The next time someone gives you a "rule of thumb" like this --ask them to explain the basis for it.

We've reached a "Hardware plateau" now until the next APP appears that requires a step function jump in computing power.


Ideas are - "Virtual Reality", "Holographic Projection" and "Genuine 3D" displays.

This sort of stuff will probably require 128 bit CPU's.

(You can't simply improve multi processors by adding the number of processors either -- once the number gets too large you waste a huge amount in overhead of controlling all the processors).

Cheers
jimbo
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04 May 2009   #44
jonmobrien

Windows 7 RC1 Build 71000
 
 

I have the 64 bit running on a 1Gig machine too - Beta7077x64. I guess I won't be able to install the RTM on it when Microsoft enforce the 2GB minimum. Oh well, just trying it out. The 7100RC1 isn't hard coded to install on 2GB minimum is it?
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04 May 2009   #45
jimbo45

Linux CENTOS 7 / various Windows OS'es and servers
 
 

Hi there
there's "No Minimum" enforcement other than the fact that the OS must actually Load into the available memory to be able to start.

If you need things like running a Virtual Machine etc you'll need more memory but that's not because you are running 32 / 64 bit OS'es.

For memory >= 4GB no contest --64 bit in any case.

To me now I would expect this to be the last 32 bit OS from Microsoft.

It won't be long now before even the small netbooks have 64 bit cpu's -- main problem here is heat dissipation (due to the very small size of the netbook) and power consuption - but these are engineering problems which will be overcome).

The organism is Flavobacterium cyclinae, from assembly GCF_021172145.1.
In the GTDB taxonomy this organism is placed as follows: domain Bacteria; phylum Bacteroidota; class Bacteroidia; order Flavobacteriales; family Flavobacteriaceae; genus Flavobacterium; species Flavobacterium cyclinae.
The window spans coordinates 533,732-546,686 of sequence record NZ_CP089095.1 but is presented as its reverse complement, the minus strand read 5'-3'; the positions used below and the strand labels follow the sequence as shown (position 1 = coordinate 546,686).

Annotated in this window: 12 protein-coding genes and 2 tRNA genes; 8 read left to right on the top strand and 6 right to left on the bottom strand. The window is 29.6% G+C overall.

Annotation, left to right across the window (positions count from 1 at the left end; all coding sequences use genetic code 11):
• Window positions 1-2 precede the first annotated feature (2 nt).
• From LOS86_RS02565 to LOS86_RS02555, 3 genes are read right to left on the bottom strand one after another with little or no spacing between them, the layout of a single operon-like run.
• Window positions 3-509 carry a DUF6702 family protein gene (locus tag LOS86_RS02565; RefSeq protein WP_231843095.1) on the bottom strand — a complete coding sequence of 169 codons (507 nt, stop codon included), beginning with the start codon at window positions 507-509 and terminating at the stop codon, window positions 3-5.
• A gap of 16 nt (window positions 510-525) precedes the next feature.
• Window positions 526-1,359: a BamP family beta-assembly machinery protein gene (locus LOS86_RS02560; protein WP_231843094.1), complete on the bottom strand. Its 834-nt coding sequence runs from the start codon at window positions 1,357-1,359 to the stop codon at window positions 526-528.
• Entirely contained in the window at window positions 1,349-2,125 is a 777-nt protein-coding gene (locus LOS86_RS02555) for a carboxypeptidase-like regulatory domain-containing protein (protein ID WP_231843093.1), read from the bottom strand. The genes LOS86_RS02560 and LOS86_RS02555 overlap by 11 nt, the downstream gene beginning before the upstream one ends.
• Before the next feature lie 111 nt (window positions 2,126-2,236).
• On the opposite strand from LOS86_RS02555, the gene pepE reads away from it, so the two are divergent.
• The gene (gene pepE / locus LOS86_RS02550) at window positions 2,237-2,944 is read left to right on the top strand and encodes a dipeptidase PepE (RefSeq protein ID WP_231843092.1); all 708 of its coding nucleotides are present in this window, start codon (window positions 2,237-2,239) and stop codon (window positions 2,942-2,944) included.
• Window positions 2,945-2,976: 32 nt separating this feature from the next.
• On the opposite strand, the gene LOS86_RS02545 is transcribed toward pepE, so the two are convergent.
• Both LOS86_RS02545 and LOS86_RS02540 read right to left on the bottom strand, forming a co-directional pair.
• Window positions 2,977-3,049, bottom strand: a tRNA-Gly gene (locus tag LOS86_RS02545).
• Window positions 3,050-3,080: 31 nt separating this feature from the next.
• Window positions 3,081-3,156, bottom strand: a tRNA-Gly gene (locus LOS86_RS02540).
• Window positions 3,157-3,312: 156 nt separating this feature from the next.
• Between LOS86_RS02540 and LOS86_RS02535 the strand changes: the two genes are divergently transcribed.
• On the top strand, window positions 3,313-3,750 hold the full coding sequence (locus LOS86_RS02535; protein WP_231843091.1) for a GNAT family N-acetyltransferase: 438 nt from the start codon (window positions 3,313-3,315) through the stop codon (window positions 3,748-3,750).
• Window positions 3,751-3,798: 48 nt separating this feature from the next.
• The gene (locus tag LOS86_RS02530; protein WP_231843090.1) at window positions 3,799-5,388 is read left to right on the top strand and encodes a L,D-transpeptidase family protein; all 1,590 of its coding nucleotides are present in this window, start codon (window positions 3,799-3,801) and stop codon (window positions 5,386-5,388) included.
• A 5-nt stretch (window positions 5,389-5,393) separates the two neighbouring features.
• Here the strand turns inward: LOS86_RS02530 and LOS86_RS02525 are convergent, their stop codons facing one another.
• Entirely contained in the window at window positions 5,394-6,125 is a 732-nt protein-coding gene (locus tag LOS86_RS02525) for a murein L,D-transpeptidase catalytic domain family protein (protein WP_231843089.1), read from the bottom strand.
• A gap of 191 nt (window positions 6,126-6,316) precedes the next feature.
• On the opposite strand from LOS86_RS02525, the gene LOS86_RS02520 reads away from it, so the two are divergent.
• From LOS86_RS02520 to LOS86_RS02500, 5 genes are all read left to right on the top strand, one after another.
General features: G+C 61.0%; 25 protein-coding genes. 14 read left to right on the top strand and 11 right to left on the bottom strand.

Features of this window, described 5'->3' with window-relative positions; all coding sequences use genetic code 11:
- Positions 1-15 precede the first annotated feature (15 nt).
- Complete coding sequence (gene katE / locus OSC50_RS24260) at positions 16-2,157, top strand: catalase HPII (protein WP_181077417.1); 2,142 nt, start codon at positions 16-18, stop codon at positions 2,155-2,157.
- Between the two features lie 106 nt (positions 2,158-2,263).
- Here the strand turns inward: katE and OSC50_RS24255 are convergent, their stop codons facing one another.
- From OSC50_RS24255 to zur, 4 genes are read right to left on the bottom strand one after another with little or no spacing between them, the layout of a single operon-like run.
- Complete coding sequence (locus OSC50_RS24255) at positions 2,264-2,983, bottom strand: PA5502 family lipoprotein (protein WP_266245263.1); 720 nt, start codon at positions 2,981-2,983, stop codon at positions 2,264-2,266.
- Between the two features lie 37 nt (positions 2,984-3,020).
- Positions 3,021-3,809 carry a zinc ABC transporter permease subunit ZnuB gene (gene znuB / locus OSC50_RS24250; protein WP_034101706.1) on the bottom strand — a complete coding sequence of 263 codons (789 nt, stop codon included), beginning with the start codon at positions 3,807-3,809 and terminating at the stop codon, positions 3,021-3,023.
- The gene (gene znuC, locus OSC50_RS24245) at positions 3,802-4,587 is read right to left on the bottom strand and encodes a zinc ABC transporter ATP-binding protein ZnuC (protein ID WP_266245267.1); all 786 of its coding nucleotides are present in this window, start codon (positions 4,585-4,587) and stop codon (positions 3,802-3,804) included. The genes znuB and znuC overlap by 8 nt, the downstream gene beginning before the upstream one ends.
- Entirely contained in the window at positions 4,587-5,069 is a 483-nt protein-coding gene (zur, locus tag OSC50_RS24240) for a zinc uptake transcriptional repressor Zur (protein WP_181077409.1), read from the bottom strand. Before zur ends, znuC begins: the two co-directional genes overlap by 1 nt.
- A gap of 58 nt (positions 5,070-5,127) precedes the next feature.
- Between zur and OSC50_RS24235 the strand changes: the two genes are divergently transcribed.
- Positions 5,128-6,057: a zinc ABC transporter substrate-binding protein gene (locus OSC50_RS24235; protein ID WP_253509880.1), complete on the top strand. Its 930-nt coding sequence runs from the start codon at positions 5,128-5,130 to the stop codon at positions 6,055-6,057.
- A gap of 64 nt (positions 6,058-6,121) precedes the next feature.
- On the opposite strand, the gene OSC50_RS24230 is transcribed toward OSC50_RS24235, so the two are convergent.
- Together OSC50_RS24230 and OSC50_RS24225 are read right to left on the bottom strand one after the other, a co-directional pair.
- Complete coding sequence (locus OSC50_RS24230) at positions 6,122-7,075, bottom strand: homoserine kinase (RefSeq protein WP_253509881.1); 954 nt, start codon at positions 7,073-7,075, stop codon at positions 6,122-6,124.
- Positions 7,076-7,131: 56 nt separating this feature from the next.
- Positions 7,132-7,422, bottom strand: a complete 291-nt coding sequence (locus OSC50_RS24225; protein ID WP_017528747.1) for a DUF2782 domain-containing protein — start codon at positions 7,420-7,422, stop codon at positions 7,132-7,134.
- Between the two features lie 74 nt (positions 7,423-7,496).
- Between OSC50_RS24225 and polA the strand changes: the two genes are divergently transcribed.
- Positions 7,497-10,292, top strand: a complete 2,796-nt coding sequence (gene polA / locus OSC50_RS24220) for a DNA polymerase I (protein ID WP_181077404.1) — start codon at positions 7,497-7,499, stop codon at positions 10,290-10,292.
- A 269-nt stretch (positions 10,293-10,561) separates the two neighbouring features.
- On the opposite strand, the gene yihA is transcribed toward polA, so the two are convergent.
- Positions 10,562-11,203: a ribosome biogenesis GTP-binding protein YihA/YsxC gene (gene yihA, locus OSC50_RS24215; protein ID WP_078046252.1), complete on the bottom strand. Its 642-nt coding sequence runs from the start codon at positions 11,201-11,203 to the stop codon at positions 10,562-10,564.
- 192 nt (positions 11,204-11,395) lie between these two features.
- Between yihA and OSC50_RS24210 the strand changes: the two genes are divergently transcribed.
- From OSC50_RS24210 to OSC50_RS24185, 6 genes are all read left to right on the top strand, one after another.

Actully why not go one step further with these machines and actually have the entire OS built in the Bios where you only need to load your drivers / apps at run time from an SSD. (another topic however).

Cheers
jimbo
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04 May 2009   #46
jonmobrien

Windows 7 RC1 Build 71000
 
 

I believe Microsoft announced officially this is to be the last 32-bit OS.
Already SBS 2008 is 64bit only (because)
Exchange Server 2007 is 64 bit only, and
2008 Server RC2 is 64 bit only.
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04 May 2009   #47
Night Hawk

W7 Ultimate x64/W10 Pro x64 dual boot main build-remote pc W10 Pro x64 Insider Preview/W7 Pro x64
 
 

Quote   Quote: Originally Posted by jonmobrien View Post
Umm, no, Windows 95 was very definately 32-bit, using Win32 API vs Windows 3's Win16 API, it ran 32-bit applications natively, and each 32-bit application ran in a separate address space.

I think you are mixing up the O/S with the FAT table.
W 3.1 and Windows 95 and 95 OSR1 (SP1) used FAT16 (limiting Hard Drive size to 2GB), with Windows 95 OSR2 introducing support for FAT32 drives (to access larger hard drives, but nothing to do with larger RAM size or the Operating System API).
98SE is the desktop version that saw more native 32bit support there being the go between from the 16bit 95 to 32bit driven ME. 98 also introduced MSDos 7.0 known as Fat32 while 95 saw 6.0 16bit. OSR2 didn't allow 95 to go on Fat32 volumes but allowed a degree of newer 32bit appications to run on the 16bit version. It was still native to 16bit. 98 saw the old 2gb limitation raised to 32gb while in theory could support upto 2tb. The update version of fdisk expanded that to about 64gb there as a separate item from the update site.

For understanding how 64bit memory addressing works there's a good blog at Technet on just that. Here's some of that here.